Brühl’s Terrace, Dresden


Treppe zur Brühl schen Terrasse

Steps to Bruhl’s Terrace. Google Street View

This is older postcard. It’s got the space for a message on the front and an undivided back, so before 1908, but I can do a bit better on the image at least.

First a brief history of the stairs (from WIkipedia because it gives the best summary I’ve so far come across).

After the Saxon defeat at the Battle of Leipzig and the occupation by Russian troops, military governor Prince Nikolai Grigorjevich Repnin-Wolkonski ordered the opening [of the terrace] to the public in 1814. He charged the architect Gottlob Friedrich Thormeyer with the building of a flight of stairs at the western end to reach the terrace from Castle Square and Augustus Bridge. The Brühl Palace was demolished in the course of the building of the Saxon Ständehaus in 1900.

The ensemble was totally destroyed in February 1945 when the city centre was heavily hit by the Allied Bombing of Dresden during the end phase of World War II. Today, it has been rebuilt; the precise amount restored is difficult to say as a percentage, but in general one can say the emsemble looks very much the same today as it did in the past.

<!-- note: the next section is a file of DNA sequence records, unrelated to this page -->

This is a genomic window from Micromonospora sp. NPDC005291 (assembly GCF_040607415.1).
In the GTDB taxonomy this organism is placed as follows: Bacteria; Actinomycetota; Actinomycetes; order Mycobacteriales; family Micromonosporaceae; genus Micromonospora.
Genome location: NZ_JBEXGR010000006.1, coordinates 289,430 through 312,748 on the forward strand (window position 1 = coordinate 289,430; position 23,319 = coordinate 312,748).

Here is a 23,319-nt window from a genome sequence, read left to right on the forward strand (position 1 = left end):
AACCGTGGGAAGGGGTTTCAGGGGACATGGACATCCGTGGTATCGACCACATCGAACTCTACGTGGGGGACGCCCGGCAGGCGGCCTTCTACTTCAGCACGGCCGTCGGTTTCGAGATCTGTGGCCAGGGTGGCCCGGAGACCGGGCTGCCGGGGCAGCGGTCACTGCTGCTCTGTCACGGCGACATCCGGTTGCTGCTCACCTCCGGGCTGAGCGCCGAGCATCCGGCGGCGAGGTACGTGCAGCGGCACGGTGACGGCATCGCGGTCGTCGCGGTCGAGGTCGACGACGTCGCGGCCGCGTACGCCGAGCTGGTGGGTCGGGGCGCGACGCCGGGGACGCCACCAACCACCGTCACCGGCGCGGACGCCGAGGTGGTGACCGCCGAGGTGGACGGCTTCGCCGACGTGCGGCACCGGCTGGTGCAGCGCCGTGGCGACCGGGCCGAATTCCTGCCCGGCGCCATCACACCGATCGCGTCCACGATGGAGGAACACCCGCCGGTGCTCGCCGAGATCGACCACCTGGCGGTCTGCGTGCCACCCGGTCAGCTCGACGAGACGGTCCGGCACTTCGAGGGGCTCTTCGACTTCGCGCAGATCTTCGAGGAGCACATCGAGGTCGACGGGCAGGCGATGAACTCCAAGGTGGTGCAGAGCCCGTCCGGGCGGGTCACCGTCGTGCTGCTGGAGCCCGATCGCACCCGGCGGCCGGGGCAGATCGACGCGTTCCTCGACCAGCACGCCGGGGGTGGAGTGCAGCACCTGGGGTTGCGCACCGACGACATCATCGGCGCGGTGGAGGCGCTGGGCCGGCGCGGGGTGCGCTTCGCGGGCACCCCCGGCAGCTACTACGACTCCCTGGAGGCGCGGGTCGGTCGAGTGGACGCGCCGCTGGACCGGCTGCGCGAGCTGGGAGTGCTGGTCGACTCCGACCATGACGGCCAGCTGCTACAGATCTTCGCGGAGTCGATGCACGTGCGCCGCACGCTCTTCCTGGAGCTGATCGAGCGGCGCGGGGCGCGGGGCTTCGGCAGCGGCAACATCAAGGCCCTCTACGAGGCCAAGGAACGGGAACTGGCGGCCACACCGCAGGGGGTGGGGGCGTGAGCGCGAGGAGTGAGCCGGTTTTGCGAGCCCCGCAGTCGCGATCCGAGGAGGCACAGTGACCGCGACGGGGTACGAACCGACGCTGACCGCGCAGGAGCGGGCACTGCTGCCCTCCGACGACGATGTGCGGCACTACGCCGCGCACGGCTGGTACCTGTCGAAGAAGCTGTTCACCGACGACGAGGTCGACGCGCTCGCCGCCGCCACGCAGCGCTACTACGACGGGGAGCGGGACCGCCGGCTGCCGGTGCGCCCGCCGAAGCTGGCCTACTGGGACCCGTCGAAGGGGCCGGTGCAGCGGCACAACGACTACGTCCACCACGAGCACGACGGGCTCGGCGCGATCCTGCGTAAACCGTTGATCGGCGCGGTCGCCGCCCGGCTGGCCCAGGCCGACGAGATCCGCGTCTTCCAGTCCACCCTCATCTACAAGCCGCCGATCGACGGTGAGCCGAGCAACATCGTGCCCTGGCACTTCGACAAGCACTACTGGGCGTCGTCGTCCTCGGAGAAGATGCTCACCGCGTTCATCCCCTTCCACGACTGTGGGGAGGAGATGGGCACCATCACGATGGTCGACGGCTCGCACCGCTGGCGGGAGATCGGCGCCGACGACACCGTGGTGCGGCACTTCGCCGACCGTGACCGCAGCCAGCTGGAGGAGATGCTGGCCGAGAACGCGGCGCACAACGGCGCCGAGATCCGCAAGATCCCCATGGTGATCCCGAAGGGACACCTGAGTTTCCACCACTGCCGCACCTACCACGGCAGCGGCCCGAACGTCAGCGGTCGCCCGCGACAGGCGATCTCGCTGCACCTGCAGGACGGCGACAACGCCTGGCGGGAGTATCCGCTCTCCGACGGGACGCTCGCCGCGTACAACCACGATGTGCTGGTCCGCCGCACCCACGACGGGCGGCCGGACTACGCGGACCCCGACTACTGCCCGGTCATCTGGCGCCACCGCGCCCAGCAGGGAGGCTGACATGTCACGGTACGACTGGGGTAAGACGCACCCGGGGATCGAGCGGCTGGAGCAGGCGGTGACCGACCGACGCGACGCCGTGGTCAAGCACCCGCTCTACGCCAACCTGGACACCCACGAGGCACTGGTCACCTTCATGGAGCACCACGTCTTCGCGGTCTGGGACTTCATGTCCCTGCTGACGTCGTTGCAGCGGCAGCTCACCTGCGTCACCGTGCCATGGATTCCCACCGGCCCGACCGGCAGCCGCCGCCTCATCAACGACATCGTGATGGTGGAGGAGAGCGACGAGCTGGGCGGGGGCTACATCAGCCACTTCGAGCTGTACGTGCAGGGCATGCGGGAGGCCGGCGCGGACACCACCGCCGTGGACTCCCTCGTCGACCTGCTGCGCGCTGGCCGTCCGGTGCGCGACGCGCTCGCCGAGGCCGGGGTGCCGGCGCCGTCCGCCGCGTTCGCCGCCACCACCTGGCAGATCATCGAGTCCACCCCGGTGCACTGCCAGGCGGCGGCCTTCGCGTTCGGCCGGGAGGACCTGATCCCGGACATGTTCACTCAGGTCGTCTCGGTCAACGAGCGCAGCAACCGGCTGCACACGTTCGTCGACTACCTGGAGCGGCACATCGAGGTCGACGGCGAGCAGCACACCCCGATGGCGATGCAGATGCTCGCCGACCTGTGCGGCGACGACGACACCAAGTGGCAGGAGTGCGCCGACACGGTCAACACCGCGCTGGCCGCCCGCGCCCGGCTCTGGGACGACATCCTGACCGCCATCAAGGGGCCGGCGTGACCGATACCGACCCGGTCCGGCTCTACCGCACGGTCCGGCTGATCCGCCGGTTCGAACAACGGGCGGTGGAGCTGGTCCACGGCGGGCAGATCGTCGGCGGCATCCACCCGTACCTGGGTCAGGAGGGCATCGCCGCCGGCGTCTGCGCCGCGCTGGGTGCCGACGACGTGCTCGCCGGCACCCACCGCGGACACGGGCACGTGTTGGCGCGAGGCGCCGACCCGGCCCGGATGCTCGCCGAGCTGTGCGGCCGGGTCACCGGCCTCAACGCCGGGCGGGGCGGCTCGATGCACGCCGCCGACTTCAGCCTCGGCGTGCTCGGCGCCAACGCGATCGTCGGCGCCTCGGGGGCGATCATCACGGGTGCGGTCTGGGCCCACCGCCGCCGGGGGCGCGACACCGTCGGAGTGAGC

Read moreBrühl’s Terrace, Dresden

Graf Zeppelin

Graf Zeppelin over Friedrichshafen, where it was built.

Probably the most successful of the German airships, the Graf Zeppelin operated a passenger service between 1928 and 1937. In 1920 it circumnavigating the globe in 3 week, including the first non-stop flight over the Pacific.

In this time between wars, the battle between airships and airplanes over who would dominate passenger services still hadn’t been decided. The zeppelins were slow, but could carry passengers further, and in luxury that the small, noisy planes couldn’t match.